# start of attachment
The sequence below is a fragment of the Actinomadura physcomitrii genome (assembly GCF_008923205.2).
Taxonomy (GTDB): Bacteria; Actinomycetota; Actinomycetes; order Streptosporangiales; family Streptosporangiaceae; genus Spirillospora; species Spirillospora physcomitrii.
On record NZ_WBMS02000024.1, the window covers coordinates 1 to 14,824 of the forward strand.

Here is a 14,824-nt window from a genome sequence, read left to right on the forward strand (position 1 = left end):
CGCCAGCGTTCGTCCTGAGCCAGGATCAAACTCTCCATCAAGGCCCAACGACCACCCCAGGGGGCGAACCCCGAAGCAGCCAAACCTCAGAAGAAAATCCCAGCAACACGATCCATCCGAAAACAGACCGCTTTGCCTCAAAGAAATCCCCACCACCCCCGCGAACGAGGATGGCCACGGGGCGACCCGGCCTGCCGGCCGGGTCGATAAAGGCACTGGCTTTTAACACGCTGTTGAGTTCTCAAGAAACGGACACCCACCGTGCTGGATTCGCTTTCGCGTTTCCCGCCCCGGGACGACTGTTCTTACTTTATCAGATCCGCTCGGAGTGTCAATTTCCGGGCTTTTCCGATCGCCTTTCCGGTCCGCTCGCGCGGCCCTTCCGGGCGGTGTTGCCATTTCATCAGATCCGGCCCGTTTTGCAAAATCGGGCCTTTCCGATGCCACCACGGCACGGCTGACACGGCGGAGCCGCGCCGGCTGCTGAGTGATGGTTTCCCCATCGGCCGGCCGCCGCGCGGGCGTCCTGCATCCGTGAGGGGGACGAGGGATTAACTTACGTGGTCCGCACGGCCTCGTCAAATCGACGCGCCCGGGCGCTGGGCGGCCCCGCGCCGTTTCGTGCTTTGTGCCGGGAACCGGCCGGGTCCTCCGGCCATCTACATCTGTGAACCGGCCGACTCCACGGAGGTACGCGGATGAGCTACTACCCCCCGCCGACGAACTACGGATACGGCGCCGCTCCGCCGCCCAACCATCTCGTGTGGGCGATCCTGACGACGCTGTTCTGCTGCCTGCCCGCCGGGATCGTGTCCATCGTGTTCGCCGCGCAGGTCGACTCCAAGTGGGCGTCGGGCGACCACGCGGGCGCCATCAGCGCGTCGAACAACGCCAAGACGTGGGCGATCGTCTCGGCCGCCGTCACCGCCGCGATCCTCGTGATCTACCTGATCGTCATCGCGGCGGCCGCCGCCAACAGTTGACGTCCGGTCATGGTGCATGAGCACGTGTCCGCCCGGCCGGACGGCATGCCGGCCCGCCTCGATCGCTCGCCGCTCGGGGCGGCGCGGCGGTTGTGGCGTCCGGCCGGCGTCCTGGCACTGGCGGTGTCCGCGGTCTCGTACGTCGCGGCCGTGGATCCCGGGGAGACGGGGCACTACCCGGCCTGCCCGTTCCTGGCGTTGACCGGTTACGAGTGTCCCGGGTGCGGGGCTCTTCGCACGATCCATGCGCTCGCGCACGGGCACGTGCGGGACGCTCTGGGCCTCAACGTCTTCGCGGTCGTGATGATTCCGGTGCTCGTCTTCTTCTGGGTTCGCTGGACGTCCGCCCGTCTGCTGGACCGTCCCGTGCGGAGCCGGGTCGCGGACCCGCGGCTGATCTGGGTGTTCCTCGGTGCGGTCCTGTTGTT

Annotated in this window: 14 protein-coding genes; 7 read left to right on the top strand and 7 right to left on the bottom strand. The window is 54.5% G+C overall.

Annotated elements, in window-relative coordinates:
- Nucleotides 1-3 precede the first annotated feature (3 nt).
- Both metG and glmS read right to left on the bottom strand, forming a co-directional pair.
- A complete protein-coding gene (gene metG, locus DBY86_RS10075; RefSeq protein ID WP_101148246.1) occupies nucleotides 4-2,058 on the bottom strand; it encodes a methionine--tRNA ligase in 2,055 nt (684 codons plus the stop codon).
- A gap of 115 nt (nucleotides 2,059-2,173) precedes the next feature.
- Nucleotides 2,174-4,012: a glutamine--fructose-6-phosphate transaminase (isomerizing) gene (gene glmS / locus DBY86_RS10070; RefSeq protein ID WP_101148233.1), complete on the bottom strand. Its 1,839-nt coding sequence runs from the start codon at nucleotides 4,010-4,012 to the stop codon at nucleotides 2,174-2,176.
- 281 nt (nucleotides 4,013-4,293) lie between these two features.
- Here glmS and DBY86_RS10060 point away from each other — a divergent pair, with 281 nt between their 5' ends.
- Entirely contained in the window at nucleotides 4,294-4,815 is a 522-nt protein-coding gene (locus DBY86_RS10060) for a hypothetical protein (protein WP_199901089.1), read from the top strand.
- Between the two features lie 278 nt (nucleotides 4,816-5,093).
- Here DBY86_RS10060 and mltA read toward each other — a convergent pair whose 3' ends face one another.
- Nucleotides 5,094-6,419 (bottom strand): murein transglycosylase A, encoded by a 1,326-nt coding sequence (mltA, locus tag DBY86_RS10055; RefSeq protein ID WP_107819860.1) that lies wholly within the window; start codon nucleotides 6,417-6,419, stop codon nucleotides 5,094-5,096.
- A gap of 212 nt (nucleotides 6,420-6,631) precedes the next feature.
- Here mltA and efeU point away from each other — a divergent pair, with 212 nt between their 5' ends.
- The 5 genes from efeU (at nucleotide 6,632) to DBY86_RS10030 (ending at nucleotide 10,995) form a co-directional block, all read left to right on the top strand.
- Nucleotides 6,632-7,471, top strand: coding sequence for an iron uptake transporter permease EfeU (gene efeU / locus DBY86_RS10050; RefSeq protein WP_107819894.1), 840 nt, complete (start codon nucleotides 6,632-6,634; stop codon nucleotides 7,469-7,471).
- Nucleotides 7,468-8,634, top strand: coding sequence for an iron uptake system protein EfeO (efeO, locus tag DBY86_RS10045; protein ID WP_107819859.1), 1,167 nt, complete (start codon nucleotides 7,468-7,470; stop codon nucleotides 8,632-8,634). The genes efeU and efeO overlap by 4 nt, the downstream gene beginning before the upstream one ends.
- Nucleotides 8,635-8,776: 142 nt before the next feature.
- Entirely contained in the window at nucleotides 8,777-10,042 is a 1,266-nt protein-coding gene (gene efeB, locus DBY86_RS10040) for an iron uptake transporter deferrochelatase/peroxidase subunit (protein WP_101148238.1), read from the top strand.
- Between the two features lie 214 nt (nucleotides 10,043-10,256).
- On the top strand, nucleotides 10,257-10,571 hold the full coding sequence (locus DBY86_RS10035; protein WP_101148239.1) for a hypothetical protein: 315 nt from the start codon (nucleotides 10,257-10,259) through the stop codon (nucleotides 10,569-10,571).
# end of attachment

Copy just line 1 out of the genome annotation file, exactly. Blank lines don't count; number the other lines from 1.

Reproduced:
The sequence below is a fragment of the Actinomadura physcomitrii genome (assembly GCF_008923205.2).